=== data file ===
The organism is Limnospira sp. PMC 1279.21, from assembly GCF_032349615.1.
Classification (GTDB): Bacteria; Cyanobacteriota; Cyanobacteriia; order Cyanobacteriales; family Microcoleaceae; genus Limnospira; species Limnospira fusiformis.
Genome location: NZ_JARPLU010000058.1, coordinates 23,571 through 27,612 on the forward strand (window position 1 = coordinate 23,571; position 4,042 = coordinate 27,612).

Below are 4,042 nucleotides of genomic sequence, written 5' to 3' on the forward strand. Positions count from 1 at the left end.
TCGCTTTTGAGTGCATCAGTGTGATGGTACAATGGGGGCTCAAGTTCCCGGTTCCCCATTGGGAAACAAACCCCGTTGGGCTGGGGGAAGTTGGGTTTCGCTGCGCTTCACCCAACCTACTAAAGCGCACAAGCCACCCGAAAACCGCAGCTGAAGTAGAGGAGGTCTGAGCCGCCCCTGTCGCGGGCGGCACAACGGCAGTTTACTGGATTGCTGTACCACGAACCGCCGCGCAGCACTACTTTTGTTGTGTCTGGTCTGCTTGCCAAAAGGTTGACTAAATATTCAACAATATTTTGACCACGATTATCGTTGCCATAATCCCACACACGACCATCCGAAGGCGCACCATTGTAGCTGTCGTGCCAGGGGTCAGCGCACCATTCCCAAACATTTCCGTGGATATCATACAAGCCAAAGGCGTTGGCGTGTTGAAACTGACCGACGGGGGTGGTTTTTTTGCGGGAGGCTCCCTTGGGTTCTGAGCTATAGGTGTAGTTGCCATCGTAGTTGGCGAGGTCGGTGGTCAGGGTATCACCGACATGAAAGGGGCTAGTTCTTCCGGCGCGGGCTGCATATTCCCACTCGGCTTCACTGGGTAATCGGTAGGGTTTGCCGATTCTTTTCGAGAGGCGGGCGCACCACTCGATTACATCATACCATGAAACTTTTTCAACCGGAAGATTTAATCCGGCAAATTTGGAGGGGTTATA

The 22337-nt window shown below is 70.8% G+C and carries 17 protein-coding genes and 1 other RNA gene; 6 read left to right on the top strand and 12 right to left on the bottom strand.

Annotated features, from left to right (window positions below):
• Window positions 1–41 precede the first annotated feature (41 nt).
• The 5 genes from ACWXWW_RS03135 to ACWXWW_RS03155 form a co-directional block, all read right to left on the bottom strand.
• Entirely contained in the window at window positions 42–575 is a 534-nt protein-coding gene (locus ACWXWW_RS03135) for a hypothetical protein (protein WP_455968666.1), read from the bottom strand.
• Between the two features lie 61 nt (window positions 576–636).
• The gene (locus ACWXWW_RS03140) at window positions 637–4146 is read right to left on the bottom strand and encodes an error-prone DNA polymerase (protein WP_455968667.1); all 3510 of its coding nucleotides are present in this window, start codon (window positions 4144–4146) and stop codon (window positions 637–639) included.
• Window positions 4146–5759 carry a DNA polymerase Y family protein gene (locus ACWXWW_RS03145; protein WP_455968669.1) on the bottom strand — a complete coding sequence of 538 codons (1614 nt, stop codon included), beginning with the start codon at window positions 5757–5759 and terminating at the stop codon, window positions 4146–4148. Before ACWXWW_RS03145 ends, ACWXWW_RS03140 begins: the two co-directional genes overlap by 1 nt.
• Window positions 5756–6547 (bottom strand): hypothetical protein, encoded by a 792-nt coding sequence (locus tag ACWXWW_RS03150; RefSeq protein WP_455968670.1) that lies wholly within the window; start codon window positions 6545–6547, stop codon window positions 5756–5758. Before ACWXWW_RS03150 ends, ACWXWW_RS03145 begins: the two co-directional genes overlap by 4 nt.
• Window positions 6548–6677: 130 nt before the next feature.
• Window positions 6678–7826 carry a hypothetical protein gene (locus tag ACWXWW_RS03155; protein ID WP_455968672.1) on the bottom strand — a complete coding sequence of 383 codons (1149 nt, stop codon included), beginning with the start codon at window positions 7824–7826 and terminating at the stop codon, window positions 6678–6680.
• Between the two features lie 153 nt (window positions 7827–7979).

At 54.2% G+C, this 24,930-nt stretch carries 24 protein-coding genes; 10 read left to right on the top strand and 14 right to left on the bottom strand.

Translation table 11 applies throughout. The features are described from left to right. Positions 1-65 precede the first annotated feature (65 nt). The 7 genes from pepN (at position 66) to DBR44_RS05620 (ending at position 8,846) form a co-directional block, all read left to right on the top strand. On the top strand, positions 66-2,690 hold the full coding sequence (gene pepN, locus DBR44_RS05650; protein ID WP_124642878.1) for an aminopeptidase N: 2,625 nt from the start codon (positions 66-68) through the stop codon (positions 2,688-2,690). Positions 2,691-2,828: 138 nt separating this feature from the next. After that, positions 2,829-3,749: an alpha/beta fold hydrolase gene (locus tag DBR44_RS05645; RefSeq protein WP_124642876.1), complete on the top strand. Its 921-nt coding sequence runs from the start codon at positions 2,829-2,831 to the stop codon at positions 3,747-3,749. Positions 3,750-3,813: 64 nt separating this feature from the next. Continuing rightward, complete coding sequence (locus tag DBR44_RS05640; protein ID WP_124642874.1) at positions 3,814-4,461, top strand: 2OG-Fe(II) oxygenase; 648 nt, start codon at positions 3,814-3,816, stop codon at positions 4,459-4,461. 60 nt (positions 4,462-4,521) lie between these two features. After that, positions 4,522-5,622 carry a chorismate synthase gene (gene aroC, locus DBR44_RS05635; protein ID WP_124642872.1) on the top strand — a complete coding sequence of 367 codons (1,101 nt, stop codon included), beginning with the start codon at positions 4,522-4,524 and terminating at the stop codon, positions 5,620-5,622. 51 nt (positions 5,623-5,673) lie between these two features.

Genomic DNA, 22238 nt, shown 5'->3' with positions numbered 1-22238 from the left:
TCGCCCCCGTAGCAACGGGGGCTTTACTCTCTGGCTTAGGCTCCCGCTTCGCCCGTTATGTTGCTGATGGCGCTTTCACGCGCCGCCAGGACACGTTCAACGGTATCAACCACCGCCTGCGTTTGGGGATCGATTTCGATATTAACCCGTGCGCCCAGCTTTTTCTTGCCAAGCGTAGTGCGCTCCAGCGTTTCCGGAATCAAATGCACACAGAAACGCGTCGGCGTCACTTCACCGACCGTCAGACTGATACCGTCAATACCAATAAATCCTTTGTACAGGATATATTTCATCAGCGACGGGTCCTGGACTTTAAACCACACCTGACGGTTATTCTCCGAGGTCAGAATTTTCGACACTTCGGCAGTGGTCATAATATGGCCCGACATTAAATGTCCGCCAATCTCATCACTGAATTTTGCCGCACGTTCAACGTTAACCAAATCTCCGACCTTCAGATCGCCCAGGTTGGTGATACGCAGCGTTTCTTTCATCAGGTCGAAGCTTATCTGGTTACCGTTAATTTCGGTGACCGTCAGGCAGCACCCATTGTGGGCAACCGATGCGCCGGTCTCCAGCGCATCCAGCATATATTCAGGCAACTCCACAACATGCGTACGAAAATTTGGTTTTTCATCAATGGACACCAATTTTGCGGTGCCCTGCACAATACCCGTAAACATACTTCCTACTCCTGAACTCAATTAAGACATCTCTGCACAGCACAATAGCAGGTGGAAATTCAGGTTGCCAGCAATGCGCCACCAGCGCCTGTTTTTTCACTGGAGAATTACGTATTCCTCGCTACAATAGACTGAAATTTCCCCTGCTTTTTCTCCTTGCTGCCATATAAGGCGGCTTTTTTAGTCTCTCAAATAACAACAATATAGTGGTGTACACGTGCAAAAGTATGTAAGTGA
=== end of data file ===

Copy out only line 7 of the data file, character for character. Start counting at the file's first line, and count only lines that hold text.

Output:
Annotated features, from left to right (window positions below):